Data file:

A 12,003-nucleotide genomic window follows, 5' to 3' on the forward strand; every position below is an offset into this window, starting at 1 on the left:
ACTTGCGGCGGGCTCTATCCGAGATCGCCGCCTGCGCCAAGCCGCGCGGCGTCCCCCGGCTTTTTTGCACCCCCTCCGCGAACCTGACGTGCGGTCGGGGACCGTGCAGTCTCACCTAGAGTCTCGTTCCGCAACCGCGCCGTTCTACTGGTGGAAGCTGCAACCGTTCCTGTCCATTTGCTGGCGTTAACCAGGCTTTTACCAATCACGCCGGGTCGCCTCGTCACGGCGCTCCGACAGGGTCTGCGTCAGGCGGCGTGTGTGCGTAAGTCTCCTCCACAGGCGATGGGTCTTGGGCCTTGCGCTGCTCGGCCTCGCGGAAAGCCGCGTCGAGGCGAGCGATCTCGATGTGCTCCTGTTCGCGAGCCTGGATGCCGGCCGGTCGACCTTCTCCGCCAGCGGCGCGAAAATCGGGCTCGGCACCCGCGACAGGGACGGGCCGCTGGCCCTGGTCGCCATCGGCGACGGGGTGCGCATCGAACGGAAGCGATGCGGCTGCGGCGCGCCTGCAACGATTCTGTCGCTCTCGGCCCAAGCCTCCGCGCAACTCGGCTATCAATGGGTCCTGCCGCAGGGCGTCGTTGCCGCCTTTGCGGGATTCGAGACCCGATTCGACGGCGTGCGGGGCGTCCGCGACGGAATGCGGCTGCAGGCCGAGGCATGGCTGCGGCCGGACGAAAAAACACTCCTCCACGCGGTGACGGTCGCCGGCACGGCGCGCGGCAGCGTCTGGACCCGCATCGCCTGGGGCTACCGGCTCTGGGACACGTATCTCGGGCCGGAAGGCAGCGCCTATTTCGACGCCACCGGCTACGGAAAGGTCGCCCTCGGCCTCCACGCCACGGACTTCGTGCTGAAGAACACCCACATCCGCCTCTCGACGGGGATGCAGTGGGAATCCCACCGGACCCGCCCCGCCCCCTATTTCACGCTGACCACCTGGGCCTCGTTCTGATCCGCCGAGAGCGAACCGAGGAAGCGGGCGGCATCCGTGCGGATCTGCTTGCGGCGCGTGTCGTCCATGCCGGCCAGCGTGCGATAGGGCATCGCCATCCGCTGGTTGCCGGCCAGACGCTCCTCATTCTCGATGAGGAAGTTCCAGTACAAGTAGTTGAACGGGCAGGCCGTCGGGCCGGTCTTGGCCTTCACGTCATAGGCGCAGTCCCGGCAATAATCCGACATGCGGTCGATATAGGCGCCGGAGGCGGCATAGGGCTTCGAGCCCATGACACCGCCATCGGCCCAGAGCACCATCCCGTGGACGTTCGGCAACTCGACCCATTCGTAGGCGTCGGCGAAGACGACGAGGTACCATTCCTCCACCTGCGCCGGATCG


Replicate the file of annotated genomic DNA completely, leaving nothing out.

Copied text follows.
A 12,003-nucleotide genomic window follows, 5' to 3' on the forward strand; every position below is an offset into this window, starting at 1 on the left:
ACTTGCGGCGGGCTCTATCCGAGATCGCCGCCTGCGCCAAGCCGCGCGGCGTCCCCCGGCTTTTTTGCACCCCCTCCGCGAACCTGACGTGCGGTCGGGGACCGTGCAGTCTCACCTAGAGTCTCGTTCCGCAACCGCGCCGTTCTACTGGTGGAAGCTGCAACCGTTCCTGTCCATTTGCTGGCGTTAACCAGGCTTTTACCAATCACGCCGGGTCGCCTCGTCACGGCGCTCCGACAGGGTCTGCGTCAGGCGGCGTGTGTGCGTAAGTCTCCTCCACAGGCGATGGGTCTTGGGCCTTGCGCTGCTCGGCCTCGCGGAAAGCCGCGTCGAGGCGAGCGATCTCGATGTGCTCCTGTTCGCGAGCCTGGATGCCGGCCGGTCGACCTTCTCCGCCAGCGGCGCGAAAATCGGGCTCGGCACCCGCGACAGGGACGGGCCGCTGGCCCTGGTCGCCATCGGCGACGGGGTGCGCATCGAACGGAAGCGATGCGGCTGCGGCGCGCCTGCAACGATTCTGTCGCTCTCGGCCCAAGCCTCCGCGCAACTCGGCTATCAATGGGTCCTGCCGCAGGGCGTCGTTGCCGCCTTTGCGGGATTCGAGACCCGATTCGACGGCGTGCGGGGCGTCCGCGACGGAATGCGGCTGCAGGCCGAGGCATGGCTGCGGCCGGACGAAAAAACACTCCTCCACGCGGTGACGGTCGCCGGCACGGCGCGCGGCAGCGTCTGGACCCGCATCGCCTGGGGCTACCGGCTCTGGGACACGTATCTCGGGCCGGAAGGCAGCGCCTATTTCGACGCCACCGGCTACGGAAAGGTCGCCCTCGGCCTCCACGCCACGGACTTCGTGCTGAAGAACACCCACATCCGCCTCTCGACGGGGATGCAGTGGGAATCCCACCGGACCCGCCCCGCCCCCTATTTCACGCTGACCACCTGGGCCTCGTTCTGATCCGCCGAGAGCGAACCGAGGAAGCGGGCGGCATCCGTGCGGATCTGCTTGCGGCGCGTGTCGTCCATGCCGGCCAGCGTGCGATAGGGCATCGCCATCCGCTGGTTGCCGGCCAGACGCTCCTCATTCTCGATGAGGAAGTTCCAGTACAAGTAGTTGAACGGGCAGGCCGTCGGGCCGGTCTTGGCCTTCACGTCATAGGCGCAGTCCCGGCAATAATCCGACATGCGGTCGATATAGGCGCCGGAGGCGGCATAGGGCTTCGAGCCCATGACACCGCCATCGGCCCAGAGCACCATCCCGTGGACGTTCGGCAACTCGACCCATTCGTAGGCGTCGGCGAAGACGACGAGGTACCATTCCTCCACCTGCGCCGGATCG